The panic is so great that no step is too extreme to preserve the doomed project and to defend the political capital invested in this monumental failure. That we have already come to a stage where politicians blatantly attempt to confiscate innocent and weak citizens’ savings is a new low that was somewhat unexpected already at this point. It bodes ill for what can happen when the crisis deepens in the future – which it will.
The idea of a one-off wealth tax, however, is not new. Several research reports have pointed in recent years to the fact that the desperate need for funding in the public sector could – and probably will – eventually lead to confiscation of wealth in a monumental scale. Boston Consulting Group suggested in a recent report that about 29 percent of ALL private wealth, not just deposits, will eventually be likely to be confiscated to cover the debts already incurred. So we had better get used to seeing our money being appropriated by money-hungry politicians. This is just the beginning. The cat is out of the bag, no matter if this particular deal should fall apart.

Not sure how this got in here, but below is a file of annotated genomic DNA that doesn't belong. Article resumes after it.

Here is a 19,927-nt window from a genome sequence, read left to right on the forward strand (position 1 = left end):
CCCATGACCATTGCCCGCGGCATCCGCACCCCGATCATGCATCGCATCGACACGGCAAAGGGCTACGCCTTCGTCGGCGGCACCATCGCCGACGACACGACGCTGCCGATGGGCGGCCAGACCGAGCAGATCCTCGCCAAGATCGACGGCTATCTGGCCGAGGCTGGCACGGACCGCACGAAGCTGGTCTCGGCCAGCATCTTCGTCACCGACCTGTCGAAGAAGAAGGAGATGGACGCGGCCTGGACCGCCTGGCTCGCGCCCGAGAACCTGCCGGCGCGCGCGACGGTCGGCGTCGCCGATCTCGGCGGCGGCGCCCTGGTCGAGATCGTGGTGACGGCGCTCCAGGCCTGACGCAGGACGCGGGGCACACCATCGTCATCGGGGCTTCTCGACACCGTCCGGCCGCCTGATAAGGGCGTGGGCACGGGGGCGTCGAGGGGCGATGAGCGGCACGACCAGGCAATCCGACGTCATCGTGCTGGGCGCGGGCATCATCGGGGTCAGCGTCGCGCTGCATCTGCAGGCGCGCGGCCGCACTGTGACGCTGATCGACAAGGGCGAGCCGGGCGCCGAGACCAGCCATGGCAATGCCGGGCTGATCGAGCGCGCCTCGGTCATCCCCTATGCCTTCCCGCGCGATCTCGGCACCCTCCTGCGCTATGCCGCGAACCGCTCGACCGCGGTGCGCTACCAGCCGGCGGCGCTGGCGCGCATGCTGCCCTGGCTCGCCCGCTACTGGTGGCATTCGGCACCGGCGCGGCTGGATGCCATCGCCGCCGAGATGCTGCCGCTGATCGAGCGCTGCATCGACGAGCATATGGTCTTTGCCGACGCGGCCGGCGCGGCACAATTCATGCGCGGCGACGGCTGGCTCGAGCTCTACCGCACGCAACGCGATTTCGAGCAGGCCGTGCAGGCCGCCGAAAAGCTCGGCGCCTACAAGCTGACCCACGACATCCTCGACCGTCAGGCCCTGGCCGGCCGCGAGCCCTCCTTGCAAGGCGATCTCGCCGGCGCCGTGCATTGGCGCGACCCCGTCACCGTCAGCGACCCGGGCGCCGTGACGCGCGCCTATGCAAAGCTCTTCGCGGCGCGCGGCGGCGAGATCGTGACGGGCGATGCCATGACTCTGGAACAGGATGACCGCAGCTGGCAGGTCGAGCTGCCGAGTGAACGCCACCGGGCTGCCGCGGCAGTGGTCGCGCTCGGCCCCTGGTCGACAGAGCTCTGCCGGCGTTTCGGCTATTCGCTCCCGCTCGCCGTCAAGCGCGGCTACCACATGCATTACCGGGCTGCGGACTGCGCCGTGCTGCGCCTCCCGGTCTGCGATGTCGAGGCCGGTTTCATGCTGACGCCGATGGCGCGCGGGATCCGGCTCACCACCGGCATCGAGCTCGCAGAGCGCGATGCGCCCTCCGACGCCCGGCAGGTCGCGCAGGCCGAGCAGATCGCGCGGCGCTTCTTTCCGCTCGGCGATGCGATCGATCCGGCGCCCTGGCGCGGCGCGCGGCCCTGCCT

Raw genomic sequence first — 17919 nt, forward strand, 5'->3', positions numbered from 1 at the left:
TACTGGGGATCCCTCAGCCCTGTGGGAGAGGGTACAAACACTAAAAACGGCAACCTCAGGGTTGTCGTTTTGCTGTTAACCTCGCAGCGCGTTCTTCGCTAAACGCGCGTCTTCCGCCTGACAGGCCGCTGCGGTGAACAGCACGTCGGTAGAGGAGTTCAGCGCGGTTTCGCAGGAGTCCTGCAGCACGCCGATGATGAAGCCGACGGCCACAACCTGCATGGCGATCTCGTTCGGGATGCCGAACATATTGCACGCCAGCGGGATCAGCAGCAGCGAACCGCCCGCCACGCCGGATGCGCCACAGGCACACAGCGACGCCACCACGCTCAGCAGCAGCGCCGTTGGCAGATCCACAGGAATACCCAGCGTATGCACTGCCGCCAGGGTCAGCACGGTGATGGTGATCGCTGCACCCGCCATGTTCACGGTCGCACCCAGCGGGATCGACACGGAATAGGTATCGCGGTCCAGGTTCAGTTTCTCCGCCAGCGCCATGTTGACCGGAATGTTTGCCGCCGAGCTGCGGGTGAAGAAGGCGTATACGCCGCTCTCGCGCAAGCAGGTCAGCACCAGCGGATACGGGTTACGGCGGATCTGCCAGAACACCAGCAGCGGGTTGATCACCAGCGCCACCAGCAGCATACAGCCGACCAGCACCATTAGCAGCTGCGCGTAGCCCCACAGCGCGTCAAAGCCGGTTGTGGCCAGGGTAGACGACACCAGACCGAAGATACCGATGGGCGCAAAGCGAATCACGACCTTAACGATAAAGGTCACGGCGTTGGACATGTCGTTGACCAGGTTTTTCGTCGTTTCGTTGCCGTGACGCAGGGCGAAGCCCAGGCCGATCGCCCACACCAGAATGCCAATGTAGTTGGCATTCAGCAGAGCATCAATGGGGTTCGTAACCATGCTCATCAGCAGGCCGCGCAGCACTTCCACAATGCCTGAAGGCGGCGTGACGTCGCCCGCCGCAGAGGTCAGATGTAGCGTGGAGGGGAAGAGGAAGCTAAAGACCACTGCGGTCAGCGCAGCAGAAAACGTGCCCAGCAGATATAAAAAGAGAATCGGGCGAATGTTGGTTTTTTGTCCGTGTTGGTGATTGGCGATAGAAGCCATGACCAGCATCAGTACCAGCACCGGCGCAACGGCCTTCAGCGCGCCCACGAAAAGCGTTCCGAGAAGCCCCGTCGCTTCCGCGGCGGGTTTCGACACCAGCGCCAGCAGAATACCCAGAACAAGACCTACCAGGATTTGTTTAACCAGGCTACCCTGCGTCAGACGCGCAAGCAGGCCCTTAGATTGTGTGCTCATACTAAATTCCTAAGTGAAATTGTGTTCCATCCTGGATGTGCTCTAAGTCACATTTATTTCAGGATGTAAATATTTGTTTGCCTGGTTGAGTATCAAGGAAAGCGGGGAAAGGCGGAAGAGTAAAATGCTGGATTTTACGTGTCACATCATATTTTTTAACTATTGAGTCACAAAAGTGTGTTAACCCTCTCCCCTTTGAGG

What astonishes me is that such an important and extreme move is risked for such a modest prize. The slow realisation that confiscating our money will be the next move in the debt crisis has been made very acute by this blatant move. The most important game changer in years and the most frightening tool in the tool box has been pulled out in the open for a mere USD 5.8 billion. The impact could trigger massive asset capital flows and asset devaluations to the tune of hundreds of billions. The loss of trust will be detrimental to all weak economies. Why on earth did the troika not save this shocker for a substantial occasion, say a bailout of Spain or Italy? Incompetence? Lack of market understanding? Or even more frighteningly – perhaps because of a wish to introduce this new tax tool to get the voter populations used to new ideas for milking the rich in the future?
This is intriguing and fascinating – it is just a great shame that the population of Cyprus needs to go through such heartache for problems they did largely not create themselves, and have no way to avoid.
Who will be next to find themselves in such a situation is the prudent question to ask?
Be safe out there.